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Lady GaGa - The Fame
Review by Tony BonyataOn her debut full-length album, The Fame, Lady GaGa (aka Joanne Germanotta) has created a slick, often catchy collection of electronically-charged dance music that draws as much from 1980's synth pop as it does '70s disco. But while the 22-year-old NYC singer may admit to being influenced by the excesses of both of these decades (citing Prince and even Def Leppard as influences recently to Billboard magazine), she's actually targeting fans of not only Gwen Stefani and Christina Aguilera, but also The New Kids On The Block - her current tour mates that she's opening for.
Despite the many infectious dance grooves, not to mention many major media outlets praising her, the music that fills this 14-track collection ultimately falls flat. Sure, it may get you moving on the dance floor, but these are songs that just don't have the lasting power of her much edgier, club-hopping contemporary M.I.A. or even Madonna for that matter (who Lady GaGa is occasionally compared with - perhaps because of both her Italian-American heritage and flashy, over-the-top, glam stage presence).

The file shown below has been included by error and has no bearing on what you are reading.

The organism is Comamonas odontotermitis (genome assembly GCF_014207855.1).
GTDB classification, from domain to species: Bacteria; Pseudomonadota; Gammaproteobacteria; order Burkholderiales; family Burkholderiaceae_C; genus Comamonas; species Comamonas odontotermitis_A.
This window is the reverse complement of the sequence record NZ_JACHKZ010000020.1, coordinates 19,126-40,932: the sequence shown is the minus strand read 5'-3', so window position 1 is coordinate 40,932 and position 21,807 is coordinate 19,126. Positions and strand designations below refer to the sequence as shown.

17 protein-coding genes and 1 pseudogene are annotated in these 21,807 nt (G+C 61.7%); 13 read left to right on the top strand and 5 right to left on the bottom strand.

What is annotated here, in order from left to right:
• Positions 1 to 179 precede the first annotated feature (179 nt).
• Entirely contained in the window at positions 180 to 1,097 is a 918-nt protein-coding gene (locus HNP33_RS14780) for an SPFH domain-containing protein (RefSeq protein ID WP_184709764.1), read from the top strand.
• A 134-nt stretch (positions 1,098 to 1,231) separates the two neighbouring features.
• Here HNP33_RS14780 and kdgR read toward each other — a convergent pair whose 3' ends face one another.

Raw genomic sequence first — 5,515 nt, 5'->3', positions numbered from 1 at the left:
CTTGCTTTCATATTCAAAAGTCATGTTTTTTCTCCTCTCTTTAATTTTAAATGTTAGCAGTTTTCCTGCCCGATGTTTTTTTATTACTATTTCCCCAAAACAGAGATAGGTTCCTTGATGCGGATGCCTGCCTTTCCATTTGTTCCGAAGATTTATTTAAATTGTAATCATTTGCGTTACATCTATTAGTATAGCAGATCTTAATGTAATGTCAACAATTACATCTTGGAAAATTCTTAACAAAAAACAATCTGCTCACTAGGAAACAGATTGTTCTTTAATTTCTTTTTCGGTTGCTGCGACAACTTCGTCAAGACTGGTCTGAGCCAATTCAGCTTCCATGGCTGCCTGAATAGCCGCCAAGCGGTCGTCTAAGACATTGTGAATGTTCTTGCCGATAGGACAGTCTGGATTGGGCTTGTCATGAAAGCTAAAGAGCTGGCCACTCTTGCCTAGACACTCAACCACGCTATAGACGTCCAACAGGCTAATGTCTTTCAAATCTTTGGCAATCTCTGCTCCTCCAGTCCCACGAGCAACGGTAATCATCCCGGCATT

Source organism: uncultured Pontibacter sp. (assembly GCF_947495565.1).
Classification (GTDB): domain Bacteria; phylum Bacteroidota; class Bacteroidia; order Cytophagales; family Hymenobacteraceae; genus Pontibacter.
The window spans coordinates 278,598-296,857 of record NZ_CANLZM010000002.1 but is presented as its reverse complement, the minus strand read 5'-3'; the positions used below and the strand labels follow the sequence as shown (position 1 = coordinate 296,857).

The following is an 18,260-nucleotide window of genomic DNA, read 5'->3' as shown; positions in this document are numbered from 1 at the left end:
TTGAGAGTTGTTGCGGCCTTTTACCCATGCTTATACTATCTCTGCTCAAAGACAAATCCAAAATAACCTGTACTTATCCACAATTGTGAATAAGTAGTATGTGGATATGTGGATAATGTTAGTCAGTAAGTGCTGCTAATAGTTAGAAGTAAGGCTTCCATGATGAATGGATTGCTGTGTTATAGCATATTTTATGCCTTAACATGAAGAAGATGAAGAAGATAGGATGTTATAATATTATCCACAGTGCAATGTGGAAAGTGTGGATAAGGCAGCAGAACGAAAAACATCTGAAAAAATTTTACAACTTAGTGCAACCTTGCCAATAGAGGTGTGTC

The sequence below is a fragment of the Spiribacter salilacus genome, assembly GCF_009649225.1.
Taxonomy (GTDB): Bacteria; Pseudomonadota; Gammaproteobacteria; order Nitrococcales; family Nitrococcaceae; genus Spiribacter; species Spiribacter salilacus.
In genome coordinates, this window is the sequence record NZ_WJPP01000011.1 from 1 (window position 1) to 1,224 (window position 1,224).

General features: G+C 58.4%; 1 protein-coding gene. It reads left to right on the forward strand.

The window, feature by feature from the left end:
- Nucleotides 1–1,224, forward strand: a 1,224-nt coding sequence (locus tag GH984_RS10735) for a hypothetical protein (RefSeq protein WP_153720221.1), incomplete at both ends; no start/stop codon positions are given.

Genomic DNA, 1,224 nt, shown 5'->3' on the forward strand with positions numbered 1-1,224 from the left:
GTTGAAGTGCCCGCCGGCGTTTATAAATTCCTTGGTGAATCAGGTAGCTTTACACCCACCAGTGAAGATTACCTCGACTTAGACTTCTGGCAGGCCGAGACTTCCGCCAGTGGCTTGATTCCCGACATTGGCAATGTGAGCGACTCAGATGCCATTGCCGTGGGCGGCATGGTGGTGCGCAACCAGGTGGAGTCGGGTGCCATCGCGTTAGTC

Songs such as the sugary opening track and first single "Just Dance" along with "LoveGame," "Money Honey" and the Cyndi Lauper-inspired pop track "Boys Boys Boys" may get your booty moving, but just don't expect to be humming these empty pop songs after the disco lights have dimmed. If fact, most of the numbers here conjure up the image of Saturday Night Live alums Chris Kattan and Will Ferrell bobbing the heads in unison while 'on the make' from their famed Roxbury Guys skit. And like the SNL parody of dance club culture itself, Lady Gaga's music is as popular as it is annoying.
Judging from the slew of other dance-floor divas that have made millions from a glamy look, forgettable saccharine electro-pop and hammy, sexed-up stage choreography, however, she's got a great shot at becoming The Next Big Thing... whether I like or not.
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